At our household, this year was the year of Hayao Miyazaki.
I was inspired by a wonderful article by Evita Duffy in The Federalist explaining how the children’s movies of Japan, specifically by Studio Ghibli (Miyazaki’s production company), were much better suited for children than the standard fare from Pixar, Disney, and (ugh) DreamWorks. Duffy relates how Miyazaki’s movies helped engage her hyperactive little brother Patrick in a calming, peaceful way: “Patrick’s favorite pastime is launching himself off furniture and wrestling with our dog. Yet, during this quiet contemplative movie moment, he sat attentively and fully engaged in the scene.
With this in mind, my family and I watched a handful Miyazaki movies this year on special occasions—most other days we’re screen-free. Sure enough, they had the same salubrious effects on our high-energy toddlers as they did on Duffy’s little brother. Our children watched a work of art play out in front of them, grateful for the experience afterwards and not at all wound up or bratty.
On our most recent movie night, we rewatched Spirited Away, perhaps Miyazaki’s best. It tells the story of a young girl Chihiro who finds herself working at a bathhouse in the spirit world in order to save her parents and return to the real world. Over the course of the movie, she must learn to be resourceful, navigate through a strange land, and learn humility.
With a lovely music score (Joe Hisaishi ranks right up there with movie composers John Williams and Ennio Morriconne) and ravishing, meticulous settings, Spirited Away is very rich and epic kind of movie. There’s a wide range of tones and each scene invites the audience to pay careful attention. Unlike most blockbusters of the past few decades, it doesn’t rely on the continuous dopamine rush of silly slapstick or elaborate action sequences. Rather, it creates magnificent world in which one can truly lose himself.
A close second in the Miyazaki cinematic pantheon is My Neighbor Totoro. Somewhat the inverse of Spirited Away, Totoro succeeds because its intimacy and realism—though, to be sure, there are fantastical elements as well. Instead of taking place in a palatial bathhouse in spirit world, it takes place in rural Japan right right after World War II. The plot centers on two young girls and their father who have just moved to an old house in the country while their mother convalesces from a long-term illness.
The fantastical elements come in the form a large furry magical creature named Totoro who shows himself to the two girls as they explore the area around their house. There’s no obvious conflict to the movie—the girls worry about their mother and explore their new surroundings—but it’s never slow. Much like in Spirited Away, the audience is caught up in the experience and the events unfold gently.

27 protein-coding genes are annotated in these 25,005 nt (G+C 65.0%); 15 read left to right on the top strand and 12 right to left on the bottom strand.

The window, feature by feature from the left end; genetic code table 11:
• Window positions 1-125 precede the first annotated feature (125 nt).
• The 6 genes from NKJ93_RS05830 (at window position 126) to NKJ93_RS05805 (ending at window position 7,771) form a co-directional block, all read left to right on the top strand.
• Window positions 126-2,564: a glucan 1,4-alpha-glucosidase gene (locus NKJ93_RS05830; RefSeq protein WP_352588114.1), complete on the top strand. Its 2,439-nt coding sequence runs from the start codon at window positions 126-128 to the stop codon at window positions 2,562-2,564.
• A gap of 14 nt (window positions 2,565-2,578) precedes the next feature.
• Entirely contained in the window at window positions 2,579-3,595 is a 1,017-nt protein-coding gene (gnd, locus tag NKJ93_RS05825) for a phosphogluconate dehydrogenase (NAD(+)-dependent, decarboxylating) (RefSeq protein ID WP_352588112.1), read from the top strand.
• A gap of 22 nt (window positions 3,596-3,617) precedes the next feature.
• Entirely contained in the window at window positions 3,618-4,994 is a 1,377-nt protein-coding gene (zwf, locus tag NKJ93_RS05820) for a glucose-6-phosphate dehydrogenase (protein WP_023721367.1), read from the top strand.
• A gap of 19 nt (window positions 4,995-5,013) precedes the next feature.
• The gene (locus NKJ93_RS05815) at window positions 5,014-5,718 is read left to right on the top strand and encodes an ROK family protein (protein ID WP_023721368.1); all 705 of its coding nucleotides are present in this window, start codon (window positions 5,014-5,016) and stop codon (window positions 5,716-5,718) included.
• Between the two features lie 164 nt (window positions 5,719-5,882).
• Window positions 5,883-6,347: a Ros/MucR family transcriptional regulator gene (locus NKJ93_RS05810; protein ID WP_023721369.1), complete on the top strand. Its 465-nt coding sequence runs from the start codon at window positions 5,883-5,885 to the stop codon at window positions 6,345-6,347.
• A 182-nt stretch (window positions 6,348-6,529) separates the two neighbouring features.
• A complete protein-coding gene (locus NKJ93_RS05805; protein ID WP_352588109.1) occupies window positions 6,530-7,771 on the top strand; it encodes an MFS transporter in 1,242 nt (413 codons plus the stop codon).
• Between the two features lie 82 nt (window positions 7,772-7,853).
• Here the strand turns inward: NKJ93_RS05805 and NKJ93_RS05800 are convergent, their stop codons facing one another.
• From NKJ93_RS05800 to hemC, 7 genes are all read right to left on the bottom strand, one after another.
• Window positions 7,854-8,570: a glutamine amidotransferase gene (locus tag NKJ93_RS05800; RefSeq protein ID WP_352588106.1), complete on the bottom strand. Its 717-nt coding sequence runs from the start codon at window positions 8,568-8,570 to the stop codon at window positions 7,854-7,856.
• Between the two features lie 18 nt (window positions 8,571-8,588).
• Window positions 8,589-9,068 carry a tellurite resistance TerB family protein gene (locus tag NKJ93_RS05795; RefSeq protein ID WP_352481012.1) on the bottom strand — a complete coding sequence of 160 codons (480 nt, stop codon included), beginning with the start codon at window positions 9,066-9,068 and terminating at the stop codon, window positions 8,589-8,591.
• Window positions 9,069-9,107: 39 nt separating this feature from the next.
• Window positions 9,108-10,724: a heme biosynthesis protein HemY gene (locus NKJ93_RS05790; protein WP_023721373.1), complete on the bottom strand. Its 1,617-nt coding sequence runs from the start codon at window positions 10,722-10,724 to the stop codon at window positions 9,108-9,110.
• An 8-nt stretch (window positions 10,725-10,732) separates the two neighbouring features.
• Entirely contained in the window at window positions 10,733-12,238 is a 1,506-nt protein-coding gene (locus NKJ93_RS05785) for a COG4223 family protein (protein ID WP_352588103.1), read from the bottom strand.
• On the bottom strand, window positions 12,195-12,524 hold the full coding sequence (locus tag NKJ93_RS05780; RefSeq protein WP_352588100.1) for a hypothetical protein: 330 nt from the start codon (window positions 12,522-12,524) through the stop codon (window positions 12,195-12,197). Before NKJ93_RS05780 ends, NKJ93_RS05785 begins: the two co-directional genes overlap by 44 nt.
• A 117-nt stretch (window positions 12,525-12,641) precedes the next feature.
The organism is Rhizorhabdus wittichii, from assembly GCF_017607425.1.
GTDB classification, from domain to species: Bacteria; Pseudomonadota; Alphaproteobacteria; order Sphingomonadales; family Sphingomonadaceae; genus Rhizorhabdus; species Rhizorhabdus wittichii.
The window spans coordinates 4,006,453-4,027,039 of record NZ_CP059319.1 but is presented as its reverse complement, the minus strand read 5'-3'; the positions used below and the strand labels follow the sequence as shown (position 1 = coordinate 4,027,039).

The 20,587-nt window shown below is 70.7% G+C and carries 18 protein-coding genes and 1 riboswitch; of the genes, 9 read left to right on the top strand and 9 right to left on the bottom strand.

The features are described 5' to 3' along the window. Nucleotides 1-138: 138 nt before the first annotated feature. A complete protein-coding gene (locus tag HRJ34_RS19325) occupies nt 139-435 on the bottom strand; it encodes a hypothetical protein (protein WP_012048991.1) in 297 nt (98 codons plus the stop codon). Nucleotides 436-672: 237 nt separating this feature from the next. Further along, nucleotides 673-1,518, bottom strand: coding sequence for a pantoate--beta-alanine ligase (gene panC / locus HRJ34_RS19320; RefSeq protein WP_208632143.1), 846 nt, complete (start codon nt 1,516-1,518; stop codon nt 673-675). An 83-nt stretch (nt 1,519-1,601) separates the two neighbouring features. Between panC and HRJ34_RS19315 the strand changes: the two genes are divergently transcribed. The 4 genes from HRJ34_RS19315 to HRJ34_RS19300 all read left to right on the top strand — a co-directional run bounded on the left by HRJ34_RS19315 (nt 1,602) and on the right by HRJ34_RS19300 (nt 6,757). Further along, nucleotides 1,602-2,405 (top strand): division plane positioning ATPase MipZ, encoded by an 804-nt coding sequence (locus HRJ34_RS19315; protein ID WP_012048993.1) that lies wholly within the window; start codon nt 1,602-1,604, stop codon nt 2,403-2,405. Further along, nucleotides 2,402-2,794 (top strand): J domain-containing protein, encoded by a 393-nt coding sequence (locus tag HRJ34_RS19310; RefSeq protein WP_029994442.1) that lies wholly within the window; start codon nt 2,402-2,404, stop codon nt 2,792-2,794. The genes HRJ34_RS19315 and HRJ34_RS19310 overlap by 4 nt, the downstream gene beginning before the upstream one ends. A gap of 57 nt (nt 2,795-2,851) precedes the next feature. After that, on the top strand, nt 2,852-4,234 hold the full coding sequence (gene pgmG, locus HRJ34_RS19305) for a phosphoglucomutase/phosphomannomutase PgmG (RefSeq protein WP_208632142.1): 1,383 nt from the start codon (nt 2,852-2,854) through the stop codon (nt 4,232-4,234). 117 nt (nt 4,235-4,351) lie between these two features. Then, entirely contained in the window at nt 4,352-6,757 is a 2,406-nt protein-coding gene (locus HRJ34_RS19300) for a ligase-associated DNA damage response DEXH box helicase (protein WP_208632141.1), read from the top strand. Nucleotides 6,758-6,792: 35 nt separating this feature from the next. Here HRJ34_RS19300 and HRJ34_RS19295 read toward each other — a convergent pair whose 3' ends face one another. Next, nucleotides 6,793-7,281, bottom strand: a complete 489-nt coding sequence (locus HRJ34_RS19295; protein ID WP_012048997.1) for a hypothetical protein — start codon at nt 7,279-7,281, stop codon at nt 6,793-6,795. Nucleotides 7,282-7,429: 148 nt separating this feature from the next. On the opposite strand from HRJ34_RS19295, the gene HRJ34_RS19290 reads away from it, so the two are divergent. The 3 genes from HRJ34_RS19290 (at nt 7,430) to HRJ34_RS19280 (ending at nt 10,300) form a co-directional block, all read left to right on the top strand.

Tied for third are Ponyo and Kiki’s Delivery Service. Both films depict stories that are evenly split between fantasy and reality. Yes, Ponyo is a mermaid and Kiki is a witch, but both are making their way in world that has largely dispensed with magic. While Kiki features more character development and deeper themes, Ponyo has a better soundtrack (Joe Haihashi at his finest) and is more exciting, making them equally enjoyable.
An honorable mention goes to The Wind Rises, a Miyazaki movie geared more for adults. While a bit slow at times, this movie manages to be sweeping without any magical elements. As it charts the life of a famous Japanese airplane designer of Jiro Horikoshi during World War II, it shows how Japan transitions from a feudal rural backwater to an industrial powerhouses. Horikoshi is carried along with this “wind” of progress, embodying this cultural tension between a Zen devotion to beauty and simplicity and a Western fascination with technology and power.
Naturally, there are many more movies in the Studio Ghibli collection that deserve attention as well—particularly Princess Mononoke and Grave of the Fireflies. We definitely intend to rewatch Princess Mononoke, though I’ll have to wait until I have the stomach and a few boxes of tissues before I watch Grave of the Fireflies, one of the saddest movie ever made.
While I admit it’s hard to get as excited about watching Miyazaki’s movies as it is with Pixar or Disney, they are never disappointing. They are beautiful, and more importantly, they are pure. What they lack in gripping plot-lines and charismatic characters, they more than make up for in recreating worlds and experiences that enchant the viewer and penetrate one’s cynicism. They have the illuminating innocence of childhood without descending into childishness. And yet, they are also mature and profound without being vulgar, snarky, or dark.
As such, Miyazaki’s movies, even on repeated viewings, have a way of causing viewers to love their family more, better appreciate nature, and simplify their life. For that reason, you could say that they are among the best things to watch during Advent in order to prepare one’s heart for Christmas.
Photo Credit: Overly Animated